I told you 'bout Wacky Packs and me, you know that we're as close as can be. Well here's another spoof for you all -- even if they are charmingly flawed. Released by Silly Productions, Inc. in 2001 (who wouldn't want that on their resume?), this lightweight 33-card set of "music parodies" was clearly getting its flavor from what Topps had been doing for decades.

I spotted a box of unopened packs at a flea market a short time ago, and I immediately recognized that crude-but-harmless gross-out vibe that's always been aimed at crude-but-harmless folks like myself. From the depictions on the box, the artwork felt like that conspicuously warm blanket of familiarity that I couldn't resist. And the trick with an unmolested box of cards is that the probability is quite high that, once you open all the packs, you can amass an entire set - as was the case with this very very small series.

Yes, the art harkens back to Wacky Packages and Garbage Pail Kids and all the puke-and-booger gore of my generation, but this subject matter couldn't be more 2001 - short of coming wrapped in an American Flag displaying the slogan "These Colors Don't Run." These very specific images - though warped as they are - of Britney, Xtina, NSYNC, et. al. are colorful little logos of a very specific time in my life, and I'm sure they are in yours. And if I take nothing else from this assortment of satire, it at least makes me nostalgic for the last notch on the timeline when album art and physical music was still holding its own against "file sharing" and the eventual "digital downloads" we engage in today.

See how I can turn the dumbest shit into an excuse to reflect on a cultural cornerstone? You're welcome. And speaking of the dumbest shit, here are 5 of the silliest singles from this set.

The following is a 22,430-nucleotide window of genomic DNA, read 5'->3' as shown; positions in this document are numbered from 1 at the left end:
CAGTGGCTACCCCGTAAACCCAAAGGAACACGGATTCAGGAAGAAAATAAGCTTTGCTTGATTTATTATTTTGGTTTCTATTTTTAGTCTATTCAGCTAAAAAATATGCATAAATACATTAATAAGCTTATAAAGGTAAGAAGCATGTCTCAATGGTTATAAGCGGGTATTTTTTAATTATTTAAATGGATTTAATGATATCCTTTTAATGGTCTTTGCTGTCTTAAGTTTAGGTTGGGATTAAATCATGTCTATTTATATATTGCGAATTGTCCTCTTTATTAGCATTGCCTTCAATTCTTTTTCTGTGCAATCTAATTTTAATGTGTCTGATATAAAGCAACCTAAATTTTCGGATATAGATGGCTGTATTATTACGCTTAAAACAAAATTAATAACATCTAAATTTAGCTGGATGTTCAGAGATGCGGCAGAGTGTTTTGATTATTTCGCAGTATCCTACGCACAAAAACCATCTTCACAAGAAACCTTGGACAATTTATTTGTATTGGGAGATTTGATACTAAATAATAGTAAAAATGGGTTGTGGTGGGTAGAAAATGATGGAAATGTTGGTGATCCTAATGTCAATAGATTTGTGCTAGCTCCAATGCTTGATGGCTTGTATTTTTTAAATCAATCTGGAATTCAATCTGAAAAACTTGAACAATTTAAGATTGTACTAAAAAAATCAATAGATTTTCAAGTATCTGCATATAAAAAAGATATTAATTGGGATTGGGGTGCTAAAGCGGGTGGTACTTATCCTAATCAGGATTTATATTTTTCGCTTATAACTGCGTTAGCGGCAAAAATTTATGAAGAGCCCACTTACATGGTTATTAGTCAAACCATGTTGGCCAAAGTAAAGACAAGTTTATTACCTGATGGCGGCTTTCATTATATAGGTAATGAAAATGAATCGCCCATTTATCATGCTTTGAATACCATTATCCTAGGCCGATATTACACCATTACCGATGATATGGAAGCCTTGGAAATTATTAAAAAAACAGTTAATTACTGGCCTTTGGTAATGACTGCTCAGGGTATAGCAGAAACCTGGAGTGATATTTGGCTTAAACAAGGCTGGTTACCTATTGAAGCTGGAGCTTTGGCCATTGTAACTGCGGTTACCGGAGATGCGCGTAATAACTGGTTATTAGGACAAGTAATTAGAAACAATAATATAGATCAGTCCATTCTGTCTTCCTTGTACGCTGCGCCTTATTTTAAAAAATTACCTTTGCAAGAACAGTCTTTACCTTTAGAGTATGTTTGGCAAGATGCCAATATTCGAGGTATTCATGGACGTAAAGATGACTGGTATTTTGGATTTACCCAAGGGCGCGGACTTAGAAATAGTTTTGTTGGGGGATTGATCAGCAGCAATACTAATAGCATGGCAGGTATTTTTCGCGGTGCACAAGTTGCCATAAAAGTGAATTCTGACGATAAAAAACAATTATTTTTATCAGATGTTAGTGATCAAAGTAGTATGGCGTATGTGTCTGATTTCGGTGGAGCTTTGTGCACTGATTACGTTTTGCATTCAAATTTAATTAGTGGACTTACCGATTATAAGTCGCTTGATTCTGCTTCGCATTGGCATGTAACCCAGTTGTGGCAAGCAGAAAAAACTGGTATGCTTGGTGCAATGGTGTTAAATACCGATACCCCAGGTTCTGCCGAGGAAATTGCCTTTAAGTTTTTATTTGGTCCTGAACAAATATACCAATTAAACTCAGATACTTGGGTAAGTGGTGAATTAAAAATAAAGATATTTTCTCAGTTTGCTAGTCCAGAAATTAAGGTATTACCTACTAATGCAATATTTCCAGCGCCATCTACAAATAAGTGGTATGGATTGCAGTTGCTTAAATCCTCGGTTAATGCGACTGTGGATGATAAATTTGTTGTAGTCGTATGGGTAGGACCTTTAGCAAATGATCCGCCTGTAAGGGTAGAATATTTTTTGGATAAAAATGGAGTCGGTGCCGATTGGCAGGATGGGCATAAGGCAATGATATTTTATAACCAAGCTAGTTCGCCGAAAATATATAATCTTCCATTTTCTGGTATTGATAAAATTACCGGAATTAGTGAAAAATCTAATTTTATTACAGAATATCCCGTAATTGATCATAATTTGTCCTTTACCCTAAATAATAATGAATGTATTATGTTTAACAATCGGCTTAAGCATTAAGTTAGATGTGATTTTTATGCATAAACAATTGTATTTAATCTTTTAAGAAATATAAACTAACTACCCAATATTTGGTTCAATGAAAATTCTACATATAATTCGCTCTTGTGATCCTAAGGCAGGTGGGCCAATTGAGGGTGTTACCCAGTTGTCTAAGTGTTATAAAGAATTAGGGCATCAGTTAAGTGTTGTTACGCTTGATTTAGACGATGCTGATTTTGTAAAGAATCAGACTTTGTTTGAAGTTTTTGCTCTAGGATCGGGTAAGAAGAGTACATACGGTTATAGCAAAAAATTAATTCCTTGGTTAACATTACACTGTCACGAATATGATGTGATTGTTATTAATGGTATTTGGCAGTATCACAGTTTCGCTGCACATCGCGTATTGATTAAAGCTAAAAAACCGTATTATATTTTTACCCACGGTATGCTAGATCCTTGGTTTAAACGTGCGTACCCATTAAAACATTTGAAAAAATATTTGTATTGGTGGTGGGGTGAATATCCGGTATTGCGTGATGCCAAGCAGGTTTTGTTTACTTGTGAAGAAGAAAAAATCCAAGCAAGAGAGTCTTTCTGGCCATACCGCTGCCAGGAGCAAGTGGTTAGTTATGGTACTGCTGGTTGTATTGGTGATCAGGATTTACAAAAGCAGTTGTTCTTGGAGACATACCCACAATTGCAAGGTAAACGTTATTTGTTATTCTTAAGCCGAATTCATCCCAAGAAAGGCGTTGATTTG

- Paul

"Spitney Beers" (#1)

The cleverest (that's a stretch) thing about this one is that it's nearly an anagram for her name. (Alright, you find interesting stuff to say about these.) More than that, I applaud the choice to fully identify the concept of vomit by including a fish bone, a baby pacifier (get it?), and dice. Swank.

"Michael Jackass" (#2)

This seems like the best time to point out that these cards are a bit more cynical and PG-13 than your typical punny superpowers - perhaps even more so than Mad Magazine. (I purposefully picked the cards that were aggressively so.) There will forever be a sinister, gloomy stigma surrounding the Prince of Pop, and they've checked all the boxes here. So laugh, it's funny!

"Jennifer Nosepest" (#4)

Here's the pitch: boogers and big bottoms -- go!
I don't know that J-Lo ever had an excessive mucus problem, but they certainly made the most of the ass thing. And why not? I mean, snot wasn't really enough -- but a cartoonishly large butt really ties it together.
I think what I'm trying to say is: in 2001, this card would've been my favorite. I'm thinking maybe it is as I write this.

"Pariah" (#12)

Am I right in believing that there's something sexual about all of these? I mean, I hope there is, and I may just be projecting my deviancies. Still though, the concept here is undeniably dirty - in whatever sense of the word you choose to apply. But I think the calming joy of this kinda stuff is pointing out how blurry the lines are between sexy and stupid - and aiming it at self-serious celebrities for being the easy targets that they are.

"The Juggs" (#24)

Okay, maybe this one would've been my favorite. After all, big cartoon boobs are an important part of life (just ask Robert Crumb). This pun was hardly anything new - it's just that someone finally put it to good use. And the unfurled tongue and eyes-popping-out-in-disbelief gags are timeless, and add a touch of class to this vulgar ordeal.

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